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Justice minister wants St. Maarten to get its own border management system

THURSDAY, 10 JANUARY 2013

PHILIPSBURG–Minister of Justice Roland Duncan is working extremely hard on putting St. Maarten’s own border management system (BMS) in place, Prime Minister Sarah Wescot-Williams said at the Council of Ministers press briefing Wednesday morning.

St. Maarten has been cut from accessing the BMS stationed in Curaçao since November 24, 2012. “The disconnection was not unexpected,” Wescot-Williams said. “The view of the [Justice, ed.] Minister is very clear. By St. Maarten not agreeing to be a part of a new system Curaçao wants to implement we were told we would be disconnected.”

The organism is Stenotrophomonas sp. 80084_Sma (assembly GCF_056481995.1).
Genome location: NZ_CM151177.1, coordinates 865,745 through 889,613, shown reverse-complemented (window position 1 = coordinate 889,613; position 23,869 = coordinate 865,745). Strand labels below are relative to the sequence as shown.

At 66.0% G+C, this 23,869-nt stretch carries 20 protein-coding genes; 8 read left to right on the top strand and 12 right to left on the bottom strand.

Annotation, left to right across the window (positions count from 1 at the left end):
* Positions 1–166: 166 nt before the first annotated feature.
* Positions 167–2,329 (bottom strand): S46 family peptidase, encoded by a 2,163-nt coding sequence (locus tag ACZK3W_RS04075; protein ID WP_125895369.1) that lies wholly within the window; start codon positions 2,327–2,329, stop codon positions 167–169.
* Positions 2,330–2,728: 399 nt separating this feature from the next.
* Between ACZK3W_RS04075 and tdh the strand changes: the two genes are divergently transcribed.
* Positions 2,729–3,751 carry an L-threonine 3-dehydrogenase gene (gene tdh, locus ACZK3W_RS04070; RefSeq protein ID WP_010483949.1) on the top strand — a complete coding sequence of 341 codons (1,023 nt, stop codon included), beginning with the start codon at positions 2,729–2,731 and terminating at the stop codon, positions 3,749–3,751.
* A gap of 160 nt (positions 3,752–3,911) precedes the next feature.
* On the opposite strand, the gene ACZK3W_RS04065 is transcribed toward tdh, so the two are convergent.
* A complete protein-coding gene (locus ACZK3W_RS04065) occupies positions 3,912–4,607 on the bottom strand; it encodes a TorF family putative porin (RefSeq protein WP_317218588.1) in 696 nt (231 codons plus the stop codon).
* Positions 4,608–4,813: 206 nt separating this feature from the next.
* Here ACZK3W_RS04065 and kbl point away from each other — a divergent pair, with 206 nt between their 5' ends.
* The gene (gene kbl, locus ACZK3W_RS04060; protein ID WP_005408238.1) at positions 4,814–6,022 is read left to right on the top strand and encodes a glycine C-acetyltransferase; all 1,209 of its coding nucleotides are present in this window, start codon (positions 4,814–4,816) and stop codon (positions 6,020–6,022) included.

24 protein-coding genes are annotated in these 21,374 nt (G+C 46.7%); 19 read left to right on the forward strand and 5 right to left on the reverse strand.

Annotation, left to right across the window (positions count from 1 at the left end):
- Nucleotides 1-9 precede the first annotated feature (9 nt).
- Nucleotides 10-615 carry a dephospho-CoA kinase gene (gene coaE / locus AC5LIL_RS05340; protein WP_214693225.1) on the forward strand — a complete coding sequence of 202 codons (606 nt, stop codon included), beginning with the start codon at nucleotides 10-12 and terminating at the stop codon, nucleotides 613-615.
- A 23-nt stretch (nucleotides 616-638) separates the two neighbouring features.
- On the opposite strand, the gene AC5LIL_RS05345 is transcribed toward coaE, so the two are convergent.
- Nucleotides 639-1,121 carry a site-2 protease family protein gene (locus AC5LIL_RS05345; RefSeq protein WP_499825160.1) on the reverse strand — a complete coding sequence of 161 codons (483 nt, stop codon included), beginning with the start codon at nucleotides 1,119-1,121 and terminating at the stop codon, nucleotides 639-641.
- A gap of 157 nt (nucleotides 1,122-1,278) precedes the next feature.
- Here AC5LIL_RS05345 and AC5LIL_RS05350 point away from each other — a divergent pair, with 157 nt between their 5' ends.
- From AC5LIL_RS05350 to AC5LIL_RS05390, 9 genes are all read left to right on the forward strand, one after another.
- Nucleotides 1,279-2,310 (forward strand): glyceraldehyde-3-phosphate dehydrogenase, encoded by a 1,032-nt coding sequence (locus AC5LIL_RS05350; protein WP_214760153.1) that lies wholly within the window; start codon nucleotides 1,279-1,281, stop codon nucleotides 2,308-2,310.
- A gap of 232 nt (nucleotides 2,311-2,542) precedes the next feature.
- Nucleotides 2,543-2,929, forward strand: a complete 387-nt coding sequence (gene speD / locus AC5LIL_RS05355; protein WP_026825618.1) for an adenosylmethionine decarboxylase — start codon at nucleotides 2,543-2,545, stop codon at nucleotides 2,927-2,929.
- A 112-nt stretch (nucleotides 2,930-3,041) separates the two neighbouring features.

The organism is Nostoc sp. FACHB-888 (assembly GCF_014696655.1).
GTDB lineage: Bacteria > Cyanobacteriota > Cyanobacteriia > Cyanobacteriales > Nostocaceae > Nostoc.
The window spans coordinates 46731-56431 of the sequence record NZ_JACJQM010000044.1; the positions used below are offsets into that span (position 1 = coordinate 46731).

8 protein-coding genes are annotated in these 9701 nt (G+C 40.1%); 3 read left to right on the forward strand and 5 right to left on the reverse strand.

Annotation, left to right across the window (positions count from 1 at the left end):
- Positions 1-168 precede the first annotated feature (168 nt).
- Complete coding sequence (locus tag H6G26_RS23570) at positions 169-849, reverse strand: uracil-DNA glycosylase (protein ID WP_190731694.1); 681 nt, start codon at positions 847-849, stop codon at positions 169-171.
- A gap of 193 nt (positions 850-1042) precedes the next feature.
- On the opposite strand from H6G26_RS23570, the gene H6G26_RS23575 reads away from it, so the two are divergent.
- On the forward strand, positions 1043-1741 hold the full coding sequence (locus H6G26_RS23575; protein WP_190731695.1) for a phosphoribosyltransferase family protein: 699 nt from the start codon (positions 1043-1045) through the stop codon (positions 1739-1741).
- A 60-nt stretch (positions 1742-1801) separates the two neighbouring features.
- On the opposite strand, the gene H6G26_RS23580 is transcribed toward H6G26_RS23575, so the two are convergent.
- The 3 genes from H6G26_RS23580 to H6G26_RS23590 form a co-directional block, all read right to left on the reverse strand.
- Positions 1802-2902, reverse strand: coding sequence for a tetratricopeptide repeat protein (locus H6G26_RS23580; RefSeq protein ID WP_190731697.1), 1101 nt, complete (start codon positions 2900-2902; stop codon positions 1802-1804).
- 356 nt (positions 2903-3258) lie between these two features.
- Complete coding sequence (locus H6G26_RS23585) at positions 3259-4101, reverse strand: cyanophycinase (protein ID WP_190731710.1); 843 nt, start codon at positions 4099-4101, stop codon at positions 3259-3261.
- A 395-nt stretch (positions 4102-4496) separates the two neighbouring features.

The disagreement stems from the fact that the system, which has all information and knowledge on who passes through St. Maarten borders, is stored in Curaçao and not locally.

Although St. Maarten has been blocked, passports still can be scanned by Immigration officers at Princess Juliana International Airport (PJIA) and the information has been stored locally since the block in November 2012. “It is not a complete system,” Prime Minister Wescot-Williams said, but Duncan is working hard to put one in place as soon as possible.

“We are purchasing a new system, which is costing NAf. 84,000, but in the meantime we are doing it by hand,” Duncan told The Daily Herald. Immigration remains well informed on the comings and goings of those visiting the island. He explained, for example, that a flight plan was forwarded to Immigration officers and was double-checked once persons entered St. Maarten.

He explained that there was no chaos when it came to managing St. Maarten’s borders, “we were just slowed down.” He also explained that his ministry was looking into further developing communication between all Immigration offices located on the island.

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